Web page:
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Press ReleaseTuesday, July 29, 2008
DOE Press Office
Florida Department of Education Launches New Program to Help Schools In Need of Improvement
Program provides focused support to help schools meet federal and state proficiency goals
TALLAHASSEE – The Florida Department of Education (DOE) today launched a federal pilot program that grants flexibility in the targeted assistance provided to schools in need of improvement. Targeted support services will include school improvement planning, professional development and curriculum alignment. Florida’s participation in the pilot program gives the department flexibility in determining the level of its involvement in each school’s improvement efforts.
“This new program allows state and federal accountability systems to work in a complementary fashion, and gives Florida the flexibility it needs to help schools improve their performance,” said Education Commissioner Eric J. Smith. “The Department will continue its work with school districts to ensure each and every school receives the support it needs to be successful.”
The federal Differentiated Accountability pilot program will provide 1,081 Florida schools with focused levels of support based on the school’s grade and the percentage of federal Adequate Yearly Progress (AYP) requirements it has missed for two or more consecutive years.
To identify the appropriate level of support needed, the 1,081 schools were placed into five improvement categories based on their state-assigned letter grade, percentage of AYP requirements met, and the number of years they have failed to achieve AYP. Although the majority of the schools that will receive support through the program are Title I schools (schools that receive federal funding for low-income students), the program will also assist non-Title I schools that received a state grade of “D” or “F.”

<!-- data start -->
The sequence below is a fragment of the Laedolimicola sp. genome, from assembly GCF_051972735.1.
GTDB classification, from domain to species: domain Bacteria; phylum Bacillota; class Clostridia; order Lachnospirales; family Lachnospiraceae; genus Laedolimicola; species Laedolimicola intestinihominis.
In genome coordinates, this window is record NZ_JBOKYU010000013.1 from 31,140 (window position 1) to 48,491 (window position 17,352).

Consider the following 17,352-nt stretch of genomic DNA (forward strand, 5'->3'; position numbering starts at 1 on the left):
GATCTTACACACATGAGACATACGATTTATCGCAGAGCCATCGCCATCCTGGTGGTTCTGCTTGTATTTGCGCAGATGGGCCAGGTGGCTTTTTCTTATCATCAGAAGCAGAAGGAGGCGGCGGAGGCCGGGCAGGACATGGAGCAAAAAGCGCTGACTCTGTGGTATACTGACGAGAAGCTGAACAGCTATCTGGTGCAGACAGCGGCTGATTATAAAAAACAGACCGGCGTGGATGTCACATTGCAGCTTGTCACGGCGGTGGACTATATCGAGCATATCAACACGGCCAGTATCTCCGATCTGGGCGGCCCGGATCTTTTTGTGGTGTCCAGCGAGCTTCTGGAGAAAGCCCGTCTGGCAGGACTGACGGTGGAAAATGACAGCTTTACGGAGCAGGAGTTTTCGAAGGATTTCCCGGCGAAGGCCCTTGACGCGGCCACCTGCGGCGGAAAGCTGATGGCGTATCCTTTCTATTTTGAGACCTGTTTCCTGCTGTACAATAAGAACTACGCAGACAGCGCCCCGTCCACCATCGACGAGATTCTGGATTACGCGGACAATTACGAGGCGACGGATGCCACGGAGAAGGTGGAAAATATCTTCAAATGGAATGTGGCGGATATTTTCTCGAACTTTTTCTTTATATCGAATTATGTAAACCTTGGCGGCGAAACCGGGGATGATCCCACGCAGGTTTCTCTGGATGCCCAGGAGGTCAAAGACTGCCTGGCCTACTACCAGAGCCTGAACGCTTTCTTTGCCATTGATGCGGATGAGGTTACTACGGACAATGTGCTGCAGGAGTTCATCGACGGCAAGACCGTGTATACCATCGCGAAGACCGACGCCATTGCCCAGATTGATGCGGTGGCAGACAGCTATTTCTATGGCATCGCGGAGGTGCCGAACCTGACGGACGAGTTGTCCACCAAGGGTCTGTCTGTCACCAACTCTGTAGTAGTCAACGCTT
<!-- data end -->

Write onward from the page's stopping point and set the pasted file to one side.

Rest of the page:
Support services provided to schools beginning during the 2008-09 school year will vary depending on the amount of improvement needed, with schools needing the most improvement receiving the most intensive support services. Support will be focused on nine primary areas of improvement that include school-wide planning, leadership development, teacher training, curriculum, school choice, tutoring, and monitoring progress. Thirteen schools will face the most intensive actions such as restructuring or closure.
To maximize the effectiveness of the support given to these schools, DOE will establish five regional offices located in specific geographical areas of the state. A regional leader will oversee and provide services that will enhance the overall school improvement efforts in the region. The regional team will also include experts in primary and secondary curriculums who will assist in the development and evaluation of district and school improvement plans and monitor the implementation of interventions.
To view the list of schools visit http://www.fldoe.org/news/2008/2008_07_29/2008DAList.xls (Excel). To view the list of schools, including detailed information regarding the support services for each improvement category, visit http://www.fldoe.org/news/2008/2008_07_29/diffaccountimplem.pdf (PDF).
About Adequate Yearly Progress (AYP)
Required as part of the federal No Child Left Behind (NCLB) Act, AYP measurements target the performance and participation of various student subgroups on statewide assessments in 39 separate criteria based on such areas as students’ race, socioeconomic status, disability, and English proficiency. Title I schools (schools that receive federal funding for low-income students) that fail to meet all 39 criteria face the same types of corrective action regardless of how many of the federal AYP criteria met or the school grade they received. Of Florida’s 2,512 schools measured for AYP this year, less than half (44 percent) are Title I.
To learn more about the federal Differentiated Accountability pilot program, visit www.ed.gov/news/pressreleases/2008/07/07012008.html.